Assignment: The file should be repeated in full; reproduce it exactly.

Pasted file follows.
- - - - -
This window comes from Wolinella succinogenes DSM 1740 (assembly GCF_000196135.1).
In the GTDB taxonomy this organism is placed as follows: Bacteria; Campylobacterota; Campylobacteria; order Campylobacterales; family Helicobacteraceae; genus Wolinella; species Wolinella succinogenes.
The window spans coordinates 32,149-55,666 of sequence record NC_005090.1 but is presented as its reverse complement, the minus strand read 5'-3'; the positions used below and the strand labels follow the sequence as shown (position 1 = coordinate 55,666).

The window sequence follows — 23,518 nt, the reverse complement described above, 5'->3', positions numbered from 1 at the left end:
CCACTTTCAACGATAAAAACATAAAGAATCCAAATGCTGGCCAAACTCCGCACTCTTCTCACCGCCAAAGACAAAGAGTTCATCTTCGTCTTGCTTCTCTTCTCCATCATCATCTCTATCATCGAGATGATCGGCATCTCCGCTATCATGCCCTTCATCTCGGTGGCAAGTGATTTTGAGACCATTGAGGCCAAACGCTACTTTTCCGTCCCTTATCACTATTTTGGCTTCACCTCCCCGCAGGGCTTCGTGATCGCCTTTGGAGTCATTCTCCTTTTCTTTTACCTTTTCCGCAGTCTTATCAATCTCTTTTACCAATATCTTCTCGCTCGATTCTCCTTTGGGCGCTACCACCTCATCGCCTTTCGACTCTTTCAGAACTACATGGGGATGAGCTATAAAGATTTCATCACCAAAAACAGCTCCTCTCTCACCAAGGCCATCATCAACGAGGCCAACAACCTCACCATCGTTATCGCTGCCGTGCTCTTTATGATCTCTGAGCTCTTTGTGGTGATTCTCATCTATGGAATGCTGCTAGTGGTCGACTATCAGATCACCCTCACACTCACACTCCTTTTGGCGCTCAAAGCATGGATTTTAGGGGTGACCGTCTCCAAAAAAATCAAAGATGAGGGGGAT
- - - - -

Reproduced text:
This window comes from Wolinella succinogenes DSM 1740 (assembly GCF_000196135.1).
In the GTDB taxonomy this organism is placed as follows: Bacteria; Campylobacterota; Campylobacteria; order Campylobacterales; family Helicobacteraceae; genus Wolinella; species Wolinella succinogenes.
The window spans coordinates 32,149-55,666 of sequence record NC_005090.1 but is presented as its reverse complement, the minus strand read 5'-3'; the positions used below and the strand labels follow the sequence as shown (position 1 = coordinate 55,666).

The window sequence follows — 23,518 nt, the reverse complement described above, 5'->3', positions numbered from 1 at the left end:
CCACTTTCAACGATAAAAACATAAAGAATCCAAATGCTGGCCAAACTCCGCACTCTTCTCACCGCCAAAGACAAAGAGTTCATCTTCGTCTTGCTTCTCTTCTCCATCATCATCTCTATCATCGAGATGATCGGCATCTCCGCTATCATGCCCTTCATCTCGGTGGCAAGTGATTTTGAGACCATTGAGGCCAAACGCTACTTTTCCGTCCCTTATCACTATTTTGGCTTCACCTCCCCGCAGGGCTTCGTGATCGCCTTTGGAGTCATTCTCCTTTTCTTTTACCTTTTCCGCAGTCTTATCAATCTCTTTTACCAATATCTTCTCGCTCGATTCTCCTTTGGGCGCTACCACCTCATCGCCTTTCGACTCTTTCAGAACTACATGGGGATGAGCTATAAAGATTTCATCACCAAAAACAGCTCCTCTCTCACCAAGGCCATCATCAACGAGGCCAACAACCTCACCATCGTTATCGCTGCCGTGCTCTTTATGATCTCTGAGCTCTTTGTGGTGATTCTCATCTATGGAATGCTGCTAGTGGTCGACTATCAGATCACCCTCACACTCACACTCCTTTTGGCGCTCAAAGCATGGATTTTAGGGGTGACCGTCTCCAAAAAAATCAAAGATGAGGGGGAT